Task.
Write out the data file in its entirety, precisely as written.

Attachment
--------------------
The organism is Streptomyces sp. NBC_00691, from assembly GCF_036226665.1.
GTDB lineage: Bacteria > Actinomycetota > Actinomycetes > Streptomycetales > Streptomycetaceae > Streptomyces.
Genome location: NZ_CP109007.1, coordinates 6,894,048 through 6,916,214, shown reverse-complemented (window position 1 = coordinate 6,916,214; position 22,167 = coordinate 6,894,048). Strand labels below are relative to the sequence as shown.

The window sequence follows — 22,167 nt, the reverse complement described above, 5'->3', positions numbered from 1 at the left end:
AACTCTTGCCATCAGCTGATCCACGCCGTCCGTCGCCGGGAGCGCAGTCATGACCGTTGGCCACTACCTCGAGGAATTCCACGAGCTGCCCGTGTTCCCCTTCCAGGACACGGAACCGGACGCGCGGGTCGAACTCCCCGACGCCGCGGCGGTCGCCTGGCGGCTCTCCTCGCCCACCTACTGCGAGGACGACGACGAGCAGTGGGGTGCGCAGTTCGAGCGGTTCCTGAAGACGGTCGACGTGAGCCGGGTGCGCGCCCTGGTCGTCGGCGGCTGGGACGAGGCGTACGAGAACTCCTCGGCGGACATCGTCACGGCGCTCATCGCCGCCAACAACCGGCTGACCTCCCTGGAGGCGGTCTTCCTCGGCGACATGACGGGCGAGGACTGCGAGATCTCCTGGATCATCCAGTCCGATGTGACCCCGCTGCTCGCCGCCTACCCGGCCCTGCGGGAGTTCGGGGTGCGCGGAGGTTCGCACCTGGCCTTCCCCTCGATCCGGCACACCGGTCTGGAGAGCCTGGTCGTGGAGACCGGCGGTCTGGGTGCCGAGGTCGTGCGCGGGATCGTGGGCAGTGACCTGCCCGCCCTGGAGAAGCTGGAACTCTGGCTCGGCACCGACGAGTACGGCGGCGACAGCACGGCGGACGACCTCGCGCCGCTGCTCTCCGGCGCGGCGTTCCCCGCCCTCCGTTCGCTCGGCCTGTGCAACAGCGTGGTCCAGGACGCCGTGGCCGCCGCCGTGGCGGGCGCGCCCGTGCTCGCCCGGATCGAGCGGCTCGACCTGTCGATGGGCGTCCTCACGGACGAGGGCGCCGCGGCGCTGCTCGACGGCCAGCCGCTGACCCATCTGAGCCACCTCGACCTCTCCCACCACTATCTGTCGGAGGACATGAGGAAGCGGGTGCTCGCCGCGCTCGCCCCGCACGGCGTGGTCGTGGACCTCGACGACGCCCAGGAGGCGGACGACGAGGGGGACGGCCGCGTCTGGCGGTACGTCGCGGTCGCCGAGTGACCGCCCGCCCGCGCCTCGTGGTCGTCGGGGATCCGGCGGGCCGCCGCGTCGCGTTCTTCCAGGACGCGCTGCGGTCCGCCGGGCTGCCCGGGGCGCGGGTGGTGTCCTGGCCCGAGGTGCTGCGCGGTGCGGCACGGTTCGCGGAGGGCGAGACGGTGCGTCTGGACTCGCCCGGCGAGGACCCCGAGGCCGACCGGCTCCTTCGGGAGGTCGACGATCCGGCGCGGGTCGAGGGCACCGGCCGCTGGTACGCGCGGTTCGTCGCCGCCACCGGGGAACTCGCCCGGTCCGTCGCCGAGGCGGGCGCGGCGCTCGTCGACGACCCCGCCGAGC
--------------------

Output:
The organism is Streptomyces sp. NBC_00691, from assembly GCF_036226665.1.
GTDB lineage: Bacteria > Actinomycetota > Actinomycetes > Streptomycetales > Streptomycetaceae > Streptomyces.
Genome location: NZ_CP109007.1, coordinates 6,894,048 through 6,916,214, shown reverse-complemented (window position 1 = coordinate 6,916,214; position 22,167 = coordinate 6,894,048). Strand labels below are relative to the sequence as shown.

The window sequence follows — 22,167 nt, the reverse complement described above, 5'->3', positions numbered from 1 at the left end:
AACTCTTGCCATCAGCTGATCCACGCCGTCCGTCGCCGGGAGCGCAGTCATGACCGTTGGCCACTACCTCGAGGAATTCCACGAGCTGCCCGTGTTCCCCTTCCAGGACACGGAACCGGACGCGCGGGTCGAACTCCCCGACGCCGCGGCGGTCGCCTGGCGGCTCTCCTCGCCCACCTACTGCGAGGACGACGACGAGCAGTGGGGTGCGCAGTTCGAGCGGTTCCTGAAGACGGTCGACGTGAGCCGGGTGCGCGCCCTGGTCGTCGGCGGCTGGGACGAGGCGTACGAGAACTCCTCGGCGGACATCGTCACGGCGCTCATCGCCGCCAACAACCGGCTGACCTCCCTGGAGGCGGTCTTCCTCGGCGACATGACGGGCGAGGACTGCGAGATCTCCTGGATCATCCAGTCCGATGTGACCCCGCTGCTCGCCGCCTACCCGGCCCTGCGGGAGTTCGGGGTGCGCGGAGGTTCGCACCTGGCCTTCCCCTCGATCCGGCACACCGGTCTGGAGAGCCTGGTCGTGGAGACCGGCGGTCTGGGTGCCGAGGTCGTGCGCGGGATCGTGGGCAGTGACCTGCCCGCCCTGGAGAAGCTGGAACTCTGGCTCGGCACCGACGAGTACGGCGGCGACAGCACGGCGGACGACCTCGCGCCGCTGCTCTCCGGCGCGGCGTTCCCCGCCCTCCGTTCGCTCGGCCTGTGCAACAGCGTGGTCCAGGACGCCGTGGCCGCCGCCGTGGCGGGCGCGCCCGTGCTCGCCCGGATCGAGCGGCTCGACCTGTCGATGGGCGTCCTCACGGACGAGGGCGCCGCGGCGCTGCTCGACGGCCAGCCGCTGACCCATCTGAGCCACCTCGACCTCTCCCACCACTATCTGTCGGAGGACATGAGGAAGCGGGTGCTCGCCGCGCTCGCCCCGCACGGCGTGGTCGTGGACCTCGACGACGCCCAGGAGGCGGACGACGAGGGGGACGGCCGCGTCTGGCGGTACGTCGCGGTCGCCGAGTGACCGCCCGCCCGCGCCTCGTGGTCGTCGGGGATCCGGCGGGCCGCCGCGTCGCGTTCTTCCAGGACGCGCTGCGGTCCGCCGGGCTGCCCGGGGCGCGGGTGGTGTCCTGGCCCGAGGTGCTGCGCGGTGCGGCACGGTTCGCGGAGGGCGAGACGGTGCGTCTGGACTCGCCCGGCGAGGACCCCGAGGCCGACCGGCTCCTTCGGGAGGTCGACGATCCGGCGCGGGTCGAGGGCACCGGCCGCTGGTACGCGCGGTTCGTCGCCGCCACCGGGGAACTCGCCCGGTCCGTCGCCGAGGCGGGCGCGGCGCTCGTCGACGACCCCGCCGAGC